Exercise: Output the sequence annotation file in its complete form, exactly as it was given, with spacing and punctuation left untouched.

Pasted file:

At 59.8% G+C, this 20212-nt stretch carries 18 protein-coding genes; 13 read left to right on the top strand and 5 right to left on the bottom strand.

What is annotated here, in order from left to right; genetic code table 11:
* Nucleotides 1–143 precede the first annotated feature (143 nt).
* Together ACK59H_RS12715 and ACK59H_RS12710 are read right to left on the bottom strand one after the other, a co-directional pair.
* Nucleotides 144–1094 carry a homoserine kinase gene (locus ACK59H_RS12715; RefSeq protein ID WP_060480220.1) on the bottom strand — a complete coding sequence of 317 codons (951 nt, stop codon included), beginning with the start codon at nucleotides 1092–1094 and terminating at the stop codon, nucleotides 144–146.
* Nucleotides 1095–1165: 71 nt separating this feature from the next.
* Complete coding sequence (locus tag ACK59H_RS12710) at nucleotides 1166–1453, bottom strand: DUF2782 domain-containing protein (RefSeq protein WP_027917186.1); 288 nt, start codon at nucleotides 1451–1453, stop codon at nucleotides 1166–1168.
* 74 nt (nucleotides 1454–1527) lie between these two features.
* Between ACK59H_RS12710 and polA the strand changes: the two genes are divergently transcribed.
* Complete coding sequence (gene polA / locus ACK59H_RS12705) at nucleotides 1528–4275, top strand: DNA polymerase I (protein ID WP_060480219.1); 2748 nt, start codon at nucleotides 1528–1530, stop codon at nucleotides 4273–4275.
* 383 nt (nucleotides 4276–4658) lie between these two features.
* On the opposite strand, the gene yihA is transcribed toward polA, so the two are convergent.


At 59.8% G+C, this 20212-nt stretch carries 18 protein-coding genes; 13 read left to right on the top strand and 5 right to left on the bottom strand.

What is annotated here, in order from left to right; genetic code table 11:
* Nucleotides 1–143 precede the first annotated feature (143 nt).
* Together ACK59H_RS12715 and ACK59H_RS12710 are read right to left on the bottom strand one after the other, a co-directional pair.
* Nucleotides 144–1094 carry a homoserine kinase gene (locus ACK59H_RS12715; RefSeq protein ID WP_060480220.1) on the bottom strand — a complete coding sequence of 317 codons (951 nt, stop codon included), beginning with the start codon at nucleotides 1092–1094 and terminating at the stop codon, nucleotides 144–146.
* Nucleotides 1095–1165: 71 nt separating this feature from the next.
* Complete coding sequence (locus tag ACK59H_RS12710) at nucleotides 1166–1453, bottom strand: DUF2782 domain-containing protein (RefSeq protein WP_027917186.1); 288 nt, start codon at nucleotides 1451–1453, stop codon at nucleotides 1166–1168.
* 74 nt (nucleotides 1454–1527) lie between these two features.
* Between ACK59H_RS12710 and polA the strand changes: the two genes are divergently transcribed.
* Complete coding sequence (gene polA / locus ACK59H_RS12705) at nucleotides 1528–4275, top strand: DNA polymerase I (protein ID WP_060480219.1); 2748 nt, start codon at nucleotides 1528–1530, stop codon at nucleotides 4273–4275.
* 383 nt (nucleotides 4276–4658) lie between these two features.
* On the opposite strand, the gene yihA is transcribed toward polA, so the two are convergent.